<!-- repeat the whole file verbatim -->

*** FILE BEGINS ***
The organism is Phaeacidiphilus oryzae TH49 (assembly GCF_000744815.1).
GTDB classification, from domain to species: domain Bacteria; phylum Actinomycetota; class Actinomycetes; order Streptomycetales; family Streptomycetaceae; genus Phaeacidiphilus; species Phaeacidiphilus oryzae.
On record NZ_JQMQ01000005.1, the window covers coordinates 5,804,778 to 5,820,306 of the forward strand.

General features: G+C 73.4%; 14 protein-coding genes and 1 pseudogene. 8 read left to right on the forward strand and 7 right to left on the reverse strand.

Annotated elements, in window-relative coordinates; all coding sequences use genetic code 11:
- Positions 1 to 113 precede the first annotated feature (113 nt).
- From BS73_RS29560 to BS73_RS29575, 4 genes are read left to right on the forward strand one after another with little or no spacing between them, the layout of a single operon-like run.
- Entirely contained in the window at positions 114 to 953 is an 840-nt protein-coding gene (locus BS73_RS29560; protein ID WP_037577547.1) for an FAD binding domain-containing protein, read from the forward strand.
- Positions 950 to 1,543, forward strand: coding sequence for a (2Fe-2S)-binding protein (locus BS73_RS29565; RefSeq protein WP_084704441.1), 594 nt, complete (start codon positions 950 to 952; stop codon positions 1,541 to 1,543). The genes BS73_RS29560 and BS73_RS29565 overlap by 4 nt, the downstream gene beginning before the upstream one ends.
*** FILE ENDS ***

The organism is Phaeacidiphilus oryzae TH49 (assembly GCF_000744815.1).
GTDB classification, from domain to species: domain Bacteria; phylum Actinomycetota; class Actinomycetes; order Streptomycetales; family Streptomycetaceae; genus Phaeacidiphilus; species Phaeacidiphilus oryzae.
On record NZ_JQMQ01000005.1, the window covers coordinates 5,804,778 to 5,820,306 of the forward strand.

General features: G+C 73.4%; 14 protein-coding genes and 1 pseudogene. 8 read left to right on the forward strand and 7 right to left on the reverse strand.

Annotated elements, in window-relative coordinates; all coding sequences use genetic code 11:
- Positions 1 to 113 precede the first annotated feature (113 nt).
- From BS73_RS29560 to BS73_RS29575, 4 genes are read left to right on the forward strand one after another with little or no spacing between them, the layout of a single operon-like run.
- Entirely contained in the window at positions 114 to 953 is an 840-nt protein-coding gene (locus BS73_RS29560; protein ID WP_037577547.1) for an FAD binding domain-containing protein, read from the forward strand.
- Positions 950 to 1,543, forward strand: coding sequence for a (2Fe-2S)-binding protein (locus BS73_RS29565; RefSeq protein WP_084704441.1), 594 nt, complete (start codon positions 950 to 952; stop codon positions 1,541 to 1,543). The genes BS73_RS29560 and BS73_RS29565 overlap by 4 nt, the downstream gene beginning before the upstream one ends.